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The Secrets to Raising a Smarter Child
- By Inderbir Sandhu, Ph.D


How to Motivate Children to Achieve - Catalyzing an Internal Urge to Succeed in Life

By Andrew Loh

The main goal of boosting motivation among children is to help them perform better in their classroom studies and later achieve unlimited success both in professional and personal life. An appropriate level of motivation would lead to an optimal brain growth and development. Children should develop intrinsic motivation to achieve success and satisfaction in life. A majority of children often develop an extrinsic type of motivation that demands external rewards from external sources like parents and teachers. Externally influenced motivation is not permanent, and it lasts just for moments because the mind seeks constant supply of rewards from entities that asked children to do some work.

Note: Children should develop their own and internally developed and sustained motivation to carry out any tasks. They should not do any work because it brings praise and rewards from their parents.

In almost all cases of parenting, difficulties usually crop up when parents supply external rewards and motivation instead of helping their children develop internal motivation. All external rewards always replace internal satisfaction and sense of achievement. External rewards may come in the form of candy, sweets, ice cream, money, praise or a promise to allow children to watch their favorite cartoon show. External rewards lead to dissipation in existing motivational levels in children, a slow destruction in self-image and self-esteem.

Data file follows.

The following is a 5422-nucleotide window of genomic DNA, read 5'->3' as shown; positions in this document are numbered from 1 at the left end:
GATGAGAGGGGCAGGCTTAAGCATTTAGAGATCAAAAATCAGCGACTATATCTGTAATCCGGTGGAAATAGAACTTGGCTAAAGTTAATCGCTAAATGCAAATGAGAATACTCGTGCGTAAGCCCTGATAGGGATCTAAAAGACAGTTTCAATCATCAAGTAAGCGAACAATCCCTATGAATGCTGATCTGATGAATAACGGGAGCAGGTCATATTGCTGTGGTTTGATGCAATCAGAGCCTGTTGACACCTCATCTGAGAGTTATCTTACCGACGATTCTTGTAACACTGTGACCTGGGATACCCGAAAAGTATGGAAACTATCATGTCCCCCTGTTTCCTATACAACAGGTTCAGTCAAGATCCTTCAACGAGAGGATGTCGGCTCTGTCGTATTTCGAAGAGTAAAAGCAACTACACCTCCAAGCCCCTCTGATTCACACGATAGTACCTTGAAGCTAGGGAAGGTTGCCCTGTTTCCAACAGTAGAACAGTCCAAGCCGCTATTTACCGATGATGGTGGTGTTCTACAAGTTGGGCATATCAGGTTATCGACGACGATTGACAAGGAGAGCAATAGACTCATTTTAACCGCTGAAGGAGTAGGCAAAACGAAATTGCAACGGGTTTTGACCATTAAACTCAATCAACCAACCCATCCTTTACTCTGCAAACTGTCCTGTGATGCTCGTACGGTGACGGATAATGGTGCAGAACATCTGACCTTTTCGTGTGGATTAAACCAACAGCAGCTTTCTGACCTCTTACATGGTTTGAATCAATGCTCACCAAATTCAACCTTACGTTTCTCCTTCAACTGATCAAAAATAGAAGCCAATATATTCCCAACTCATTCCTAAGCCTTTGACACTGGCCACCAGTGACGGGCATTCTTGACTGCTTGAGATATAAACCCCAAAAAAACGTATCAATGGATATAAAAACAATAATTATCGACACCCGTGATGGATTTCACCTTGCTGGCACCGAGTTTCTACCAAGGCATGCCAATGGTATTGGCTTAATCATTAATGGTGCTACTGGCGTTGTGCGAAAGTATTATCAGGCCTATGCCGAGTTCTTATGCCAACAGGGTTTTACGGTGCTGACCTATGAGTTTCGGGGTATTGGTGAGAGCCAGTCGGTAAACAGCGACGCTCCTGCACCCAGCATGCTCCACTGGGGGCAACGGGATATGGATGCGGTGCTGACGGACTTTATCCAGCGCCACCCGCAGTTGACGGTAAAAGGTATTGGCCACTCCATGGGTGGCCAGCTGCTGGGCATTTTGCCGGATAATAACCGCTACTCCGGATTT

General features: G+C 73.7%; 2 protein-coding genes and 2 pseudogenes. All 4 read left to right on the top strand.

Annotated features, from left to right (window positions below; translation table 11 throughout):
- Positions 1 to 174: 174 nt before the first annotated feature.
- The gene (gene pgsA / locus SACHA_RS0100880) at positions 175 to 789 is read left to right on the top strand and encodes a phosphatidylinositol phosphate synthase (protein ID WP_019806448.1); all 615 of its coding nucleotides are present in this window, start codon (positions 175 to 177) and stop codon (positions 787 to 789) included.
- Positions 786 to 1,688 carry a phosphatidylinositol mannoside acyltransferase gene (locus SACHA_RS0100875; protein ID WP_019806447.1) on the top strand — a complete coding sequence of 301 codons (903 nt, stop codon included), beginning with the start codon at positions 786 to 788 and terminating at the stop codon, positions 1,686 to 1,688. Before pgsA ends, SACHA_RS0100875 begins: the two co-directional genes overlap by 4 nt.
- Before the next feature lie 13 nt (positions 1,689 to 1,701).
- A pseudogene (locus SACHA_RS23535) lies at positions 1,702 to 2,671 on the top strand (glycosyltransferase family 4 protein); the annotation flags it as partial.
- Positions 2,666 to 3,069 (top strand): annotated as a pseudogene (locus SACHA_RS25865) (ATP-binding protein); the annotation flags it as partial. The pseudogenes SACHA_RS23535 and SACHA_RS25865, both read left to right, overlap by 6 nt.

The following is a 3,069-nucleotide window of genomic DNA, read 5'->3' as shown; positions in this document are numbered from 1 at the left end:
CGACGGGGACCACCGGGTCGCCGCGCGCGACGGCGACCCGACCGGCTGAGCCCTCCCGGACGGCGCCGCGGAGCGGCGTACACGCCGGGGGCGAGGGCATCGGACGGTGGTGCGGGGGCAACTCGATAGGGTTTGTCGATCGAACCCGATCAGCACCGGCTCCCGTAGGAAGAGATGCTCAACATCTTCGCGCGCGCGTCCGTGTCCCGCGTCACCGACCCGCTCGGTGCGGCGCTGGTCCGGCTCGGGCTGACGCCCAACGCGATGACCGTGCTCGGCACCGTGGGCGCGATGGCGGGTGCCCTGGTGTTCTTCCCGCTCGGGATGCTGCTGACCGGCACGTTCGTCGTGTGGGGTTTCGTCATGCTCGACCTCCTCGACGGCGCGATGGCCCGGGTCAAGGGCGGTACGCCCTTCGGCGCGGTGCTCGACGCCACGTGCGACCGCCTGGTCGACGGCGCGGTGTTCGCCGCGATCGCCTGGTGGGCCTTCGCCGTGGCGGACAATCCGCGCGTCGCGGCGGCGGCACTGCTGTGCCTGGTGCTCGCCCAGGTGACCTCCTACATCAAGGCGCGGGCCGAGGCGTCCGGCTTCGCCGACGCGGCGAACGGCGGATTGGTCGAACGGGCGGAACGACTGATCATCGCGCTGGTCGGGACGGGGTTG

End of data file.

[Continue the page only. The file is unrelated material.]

You can deploy several strategies and techniques to help children develop intrinsic motivation. Here are some of them:

  • Allow children to explore their skills and talents by providing an ambiance of adventure, thrill and excitement. This would assist them develop freethinking and cause/effect relationship.

  • Teach the character of persistence by giving more time to work on assigned tasks. Monitor their progress by asking them probing questions from time to time. However, do not interrupt unnecessarily to disturb their concentration and work flow.

  • Allow them to develop the concept of independent thinking. Let your children be children and do not curtail their playtime unless it is needed. Let the playtime be unorganized and unstructured to allow your children develop independent play activities.

  • Children should be given many options and choices to streamline their learning process. Let children choose the activity of choice and try to work on it.

  • Soon after finishing a successful task, ask your children questions like “What did you feel when you finished doing that job”, “Did you feel satisfaction of doing a good job?” or “What do you feel when you finish such tasks on your own and without me telling you to do it”.

  • Excitement and thrill are viral and infectious! Children should develop a deep enthusiasm to work on any task given by your or their teachers. Unlimited excitement spreads like a colony of viruses and your children should be able to continue with the same level of enthusiasm until the task is finished successfully.